Monday, July 17, 2006

On Being a Patient

Category: General

It's different going to the doctor now that I'm so much closer to being a doctor. I've often wondered how other medical students feel/act when they have to go see a doctor: any different? proud? knowledgable? less nervous? more nervous?

During first year, I believe we're still more on the level of a layperson as far as medical knowledge goes, but sometime during the second year, after a bit of pathology and pharmacology, we start to semi-understand the unnecessarily complicated vocubulary of the medical world.

I bet there are some of us who are just bursting with pride, just dying for the office staff, nurses, and doctors to be fully aware of our vast array of knowledge. "Oh my," you say, so terribly seriously, "My hemoglobin and hematocrit is low? I wonder if it's a hypochromic microblastic anemia? What is my mean corpuscular volume? You are going to do an anemia panel, aren't you? It's most likely iron-deficiency anemia, you know. It's one of the most common. I'm in medical school so I know these things. I was thinking about being a cardiothoracic surgeon. Go ahead, you can talk me like a colleague. I'm almost a doctor, anyway."

Heh heh - in a perfect world, no medical student would be so full of themselves, so anxious to show the world that they can understand and coverse with the Almighty Doctor in Sacred Medical Language. Of course we know it's not a perfect world. Another variation of show-off student would be I've-already-diagnosed-myself-so-here-are-the-tests-I-want-run student and his close cousin, I've-already-diagnosed-myself-so-here-are-the-prescriptions-I-want-go-ahead-and-call-them-in student. And what about I'm-in-medical-school-so-I-shouldn't-even-have-to-wait-in-the-waiting-room student?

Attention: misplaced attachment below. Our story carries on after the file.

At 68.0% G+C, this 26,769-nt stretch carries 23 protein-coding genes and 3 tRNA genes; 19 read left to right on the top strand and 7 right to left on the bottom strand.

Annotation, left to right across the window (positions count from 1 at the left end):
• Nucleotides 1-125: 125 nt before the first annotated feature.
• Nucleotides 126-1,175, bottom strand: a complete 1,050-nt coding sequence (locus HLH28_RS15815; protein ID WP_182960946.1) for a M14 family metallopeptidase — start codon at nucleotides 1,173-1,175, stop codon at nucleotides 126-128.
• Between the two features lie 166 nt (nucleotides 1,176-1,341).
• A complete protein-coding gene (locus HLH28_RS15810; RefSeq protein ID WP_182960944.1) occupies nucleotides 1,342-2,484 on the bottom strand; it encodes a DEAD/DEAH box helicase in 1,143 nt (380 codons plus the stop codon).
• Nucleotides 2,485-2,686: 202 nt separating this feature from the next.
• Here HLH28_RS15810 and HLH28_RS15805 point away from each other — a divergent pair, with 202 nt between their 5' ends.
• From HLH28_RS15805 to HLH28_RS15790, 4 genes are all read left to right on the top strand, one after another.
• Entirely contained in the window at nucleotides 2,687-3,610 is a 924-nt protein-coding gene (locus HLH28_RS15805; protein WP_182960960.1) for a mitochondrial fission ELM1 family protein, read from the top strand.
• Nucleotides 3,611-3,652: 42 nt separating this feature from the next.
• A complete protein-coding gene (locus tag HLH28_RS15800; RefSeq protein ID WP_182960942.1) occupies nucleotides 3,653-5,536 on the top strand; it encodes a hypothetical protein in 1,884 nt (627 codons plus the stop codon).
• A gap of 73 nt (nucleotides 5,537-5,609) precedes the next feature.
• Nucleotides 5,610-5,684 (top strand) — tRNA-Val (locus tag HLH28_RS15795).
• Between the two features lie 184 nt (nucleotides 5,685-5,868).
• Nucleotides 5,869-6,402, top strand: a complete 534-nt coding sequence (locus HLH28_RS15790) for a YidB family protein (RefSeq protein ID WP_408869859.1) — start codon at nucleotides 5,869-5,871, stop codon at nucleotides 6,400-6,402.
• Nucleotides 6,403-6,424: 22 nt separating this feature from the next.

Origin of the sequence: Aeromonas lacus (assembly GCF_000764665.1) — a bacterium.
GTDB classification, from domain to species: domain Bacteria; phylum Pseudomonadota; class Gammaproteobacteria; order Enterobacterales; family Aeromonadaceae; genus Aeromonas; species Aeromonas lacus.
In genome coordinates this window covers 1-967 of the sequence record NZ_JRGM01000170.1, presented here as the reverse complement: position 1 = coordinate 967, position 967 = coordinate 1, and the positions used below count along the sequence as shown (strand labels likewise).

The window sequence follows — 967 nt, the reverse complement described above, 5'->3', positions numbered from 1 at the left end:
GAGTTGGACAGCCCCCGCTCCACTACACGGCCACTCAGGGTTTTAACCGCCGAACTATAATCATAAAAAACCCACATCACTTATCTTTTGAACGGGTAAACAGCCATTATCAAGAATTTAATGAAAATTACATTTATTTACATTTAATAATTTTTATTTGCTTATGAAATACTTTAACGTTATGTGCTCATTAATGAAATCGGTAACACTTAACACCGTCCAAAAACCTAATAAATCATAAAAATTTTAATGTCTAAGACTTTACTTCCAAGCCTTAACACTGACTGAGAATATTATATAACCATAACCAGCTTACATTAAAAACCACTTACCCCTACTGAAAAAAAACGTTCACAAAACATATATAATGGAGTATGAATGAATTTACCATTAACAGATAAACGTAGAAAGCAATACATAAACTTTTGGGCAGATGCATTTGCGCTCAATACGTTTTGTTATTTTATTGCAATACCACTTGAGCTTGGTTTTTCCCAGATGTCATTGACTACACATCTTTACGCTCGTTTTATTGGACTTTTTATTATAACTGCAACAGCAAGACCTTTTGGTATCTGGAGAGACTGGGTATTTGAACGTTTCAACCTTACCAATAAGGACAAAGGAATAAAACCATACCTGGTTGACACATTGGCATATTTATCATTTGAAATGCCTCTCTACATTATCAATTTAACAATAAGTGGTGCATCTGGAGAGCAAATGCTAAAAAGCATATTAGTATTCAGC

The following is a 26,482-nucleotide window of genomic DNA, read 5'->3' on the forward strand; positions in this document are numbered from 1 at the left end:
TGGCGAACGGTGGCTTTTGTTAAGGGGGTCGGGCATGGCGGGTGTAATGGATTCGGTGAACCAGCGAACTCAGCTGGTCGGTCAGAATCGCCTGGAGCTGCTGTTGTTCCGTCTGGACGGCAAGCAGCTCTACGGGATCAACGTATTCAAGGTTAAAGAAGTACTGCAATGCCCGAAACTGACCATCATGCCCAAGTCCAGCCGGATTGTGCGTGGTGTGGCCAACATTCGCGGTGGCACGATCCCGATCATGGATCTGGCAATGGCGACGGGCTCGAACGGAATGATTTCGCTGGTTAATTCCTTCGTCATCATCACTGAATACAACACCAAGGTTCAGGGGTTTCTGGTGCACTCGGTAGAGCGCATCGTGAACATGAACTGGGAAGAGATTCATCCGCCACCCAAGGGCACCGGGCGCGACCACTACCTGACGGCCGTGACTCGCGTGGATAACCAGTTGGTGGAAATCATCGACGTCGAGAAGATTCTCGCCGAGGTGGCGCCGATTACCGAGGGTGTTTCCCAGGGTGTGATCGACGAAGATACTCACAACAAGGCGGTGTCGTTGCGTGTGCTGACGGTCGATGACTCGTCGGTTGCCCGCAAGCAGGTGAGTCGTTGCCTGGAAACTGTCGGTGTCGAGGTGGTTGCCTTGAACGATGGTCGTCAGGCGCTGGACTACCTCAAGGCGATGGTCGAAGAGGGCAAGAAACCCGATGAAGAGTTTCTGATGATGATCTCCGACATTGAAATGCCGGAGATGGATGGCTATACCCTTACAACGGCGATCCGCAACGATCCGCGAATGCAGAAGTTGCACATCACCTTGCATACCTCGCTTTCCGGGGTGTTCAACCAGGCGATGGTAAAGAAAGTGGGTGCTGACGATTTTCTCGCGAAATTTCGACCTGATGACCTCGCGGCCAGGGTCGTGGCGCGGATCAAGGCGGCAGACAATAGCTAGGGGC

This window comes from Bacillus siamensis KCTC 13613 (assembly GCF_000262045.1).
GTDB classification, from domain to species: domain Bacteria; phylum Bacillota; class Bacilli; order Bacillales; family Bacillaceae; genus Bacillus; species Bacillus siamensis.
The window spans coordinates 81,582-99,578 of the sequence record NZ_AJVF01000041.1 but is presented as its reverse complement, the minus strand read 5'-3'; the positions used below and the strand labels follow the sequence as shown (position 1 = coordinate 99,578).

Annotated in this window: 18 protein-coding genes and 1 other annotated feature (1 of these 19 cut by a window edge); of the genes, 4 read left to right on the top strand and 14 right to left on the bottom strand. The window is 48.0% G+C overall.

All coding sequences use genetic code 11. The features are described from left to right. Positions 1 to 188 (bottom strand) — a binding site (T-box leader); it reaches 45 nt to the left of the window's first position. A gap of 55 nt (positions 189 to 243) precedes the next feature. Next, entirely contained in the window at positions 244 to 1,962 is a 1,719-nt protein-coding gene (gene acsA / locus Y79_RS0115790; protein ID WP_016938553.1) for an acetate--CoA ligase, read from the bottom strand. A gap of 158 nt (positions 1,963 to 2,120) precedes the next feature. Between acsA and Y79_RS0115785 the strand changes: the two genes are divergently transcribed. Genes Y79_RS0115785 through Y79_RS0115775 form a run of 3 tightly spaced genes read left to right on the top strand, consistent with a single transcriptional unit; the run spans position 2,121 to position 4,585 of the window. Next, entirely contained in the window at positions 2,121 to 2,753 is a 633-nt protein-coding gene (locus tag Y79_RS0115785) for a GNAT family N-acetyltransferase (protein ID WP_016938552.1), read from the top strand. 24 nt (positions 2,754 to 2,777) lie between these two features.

Congratulate yourself on your brilliance silently, okay? Nobody else wants to hear it. Go to the doctor, sign in, sit down, shut up, and wait your turn. When you're called, walk - don't swagger - through the door, go to your little room, sit down, shut up, and wait your turn. When the doctor comes in, and begins the interview, use your knowledge and experience to help him/her instead of showing off. Try to not to babble, stick to the point, give as much information as you can, cooperate with the exam. When he/she is finished, use your knowledge again to ask good, pertinent, focused questions if you really have them - as opposed to just making up questions to provoke the doctor to say, " know your stuff! Are you in med school or something?"

Sometimes, when we're feeling particularly competent and clever, it's tempting to strut a bit, throw around some medical lingo, and show the world that we're one of the cool kids in the medical profession. Ultimately, I try not to. One of these days, your doctor you're seeing as a patient might start pimping you worse than the most evil attending and/or professor you've worked with, and you'll end up feeling a whole lot dumber than you'd ever want to. A small degree of humility, friends and neighbors. It'll go a long way.


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